Treats for horses -the good, the iffy, the bad!

 

Before we get started on this topic, let me just get a few things about horses and treats off my chest.

 

  • Some horses (not all) are fine getting treats and never develop bad habits because of being hand-fed treats.

 

  • Some horses (not all) become more trainable and will work hard at learning new things for treats.

 

  • Some horses (not all) should not have some treats because of metabolic disorders, allergies, or other medical conditions.

 

Jump to shopping

 

horse eating a banana treat

Bananas are good, the peels are iffy.

 

What treats are toxic to horses?

 

    • Avocados
    • Broccoli
    • Cauliflower
    • Spinach
    • Raw garlic
    • Onions
    • Peppers
    • Tomatoes
    • Raw potatoes
    • Cabbage
    • Chocolate
    • Milk
    • Cheese
    • Yogurt

 

And as far as the chocolate goes, not really an issue as I have yet to meet anyone who wants to share their chocolate.

 

banana and carrot and apple horse treat

Keeping it fresh and simple.

 

What are some “iffy” treats for horses?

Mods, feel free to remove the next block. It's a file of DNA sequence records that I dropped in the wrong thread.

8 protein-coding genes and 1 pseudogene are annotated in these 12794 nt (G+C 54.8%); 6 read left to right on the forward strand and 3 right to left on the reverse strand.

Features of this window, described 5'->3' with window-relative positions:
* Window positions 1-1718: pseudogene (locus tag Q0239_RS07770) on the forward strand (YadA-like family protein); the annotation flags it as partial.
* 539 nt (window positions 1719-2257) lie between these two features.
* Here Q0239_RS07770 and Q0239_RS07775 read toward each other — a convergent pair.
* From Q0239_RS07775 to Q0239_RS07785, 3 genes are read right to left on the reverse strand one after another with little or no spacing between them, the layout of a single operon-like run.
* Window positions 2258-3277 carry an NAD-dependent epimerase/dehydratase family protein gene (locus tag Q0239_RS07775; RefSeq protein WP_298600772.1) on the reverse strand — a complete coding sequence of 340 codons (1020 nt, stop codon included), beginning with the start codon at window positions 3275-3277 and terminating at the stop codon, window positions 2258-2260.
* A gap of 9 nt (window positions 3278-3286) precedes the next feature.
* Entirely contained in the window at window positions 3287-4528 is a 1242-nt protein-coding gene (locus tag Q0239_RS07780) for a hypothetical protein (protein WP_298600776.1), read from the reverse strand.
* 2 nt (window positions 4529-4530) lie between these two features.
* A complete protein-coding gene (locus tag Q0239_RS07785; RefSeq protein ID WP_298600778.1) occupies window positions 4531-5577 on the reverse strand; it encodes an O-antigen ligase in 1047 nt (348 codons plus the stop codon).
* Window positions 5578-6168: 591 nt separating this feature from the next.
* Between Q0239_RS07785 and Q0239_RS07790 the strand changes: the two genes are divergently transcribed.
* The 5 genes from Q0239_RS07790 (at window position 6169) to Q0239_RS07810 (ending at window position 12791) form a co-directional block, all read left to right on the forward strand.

And by “iffy” I’m referring to treats that are high in sugar and starch, which are not good for the insulin-resistant or Cushing’s horse or even the horse that needs to shed a few pounds.

 

    • Apples
    • Carrots
    • Candy (peppermints, sugar cubes)
    • Cooked potatoes
    • Store-bought treats with molasses

 

You CAN feed the metabolically challenged horse some small hay cubes or hay pellets as a treat. I like the small pellets unless you want to soak some of the larger cube varieties and feed in a bowl.

 

pumpkins stacked together

Pumpkin is usually just fine for horses! In moderation, of course.

 

Safe treats for horses, in moderation, and assuming your horse isn’t allergic.

 

 

 

sugar cubes

Sugar cubes are nice because they dissolve, so a horse can enjoy one while wearing a bit.

 

I’m not a fan of allowing your horse to eat treats or grass while wearing a bit.

 

  • The treat mucks up your tack and runs the risk of not being properly chewed. The only exception may be a sugar cube, as the sugar dissolves and can help your horse soften his jaw and salivate on the bit more, which can help some horses in the training process.

 

  • Quick barn hack from a fan – use an empty and clean parmesan cheese dispenser to hold treats. The lid is perfect for dispensing smaller treats.

 

What does your horse like to eat for a treat?

 

go shopping button for horse products

 

Stock up here for your horse supplies! As an Amazon Associate, I earn from qualifying purchases, but it’s ZERO extra cents to you.  You can also visit my Amazon storefront here:  PEG storefront.

Beet Pulp High Fiber Content Treats
$18.97 $16.74 ($1.05 / Ounce)
03/11/2024 02:08 am GMT
03/11/2024 02:13 am GMT

 

 

Thank you!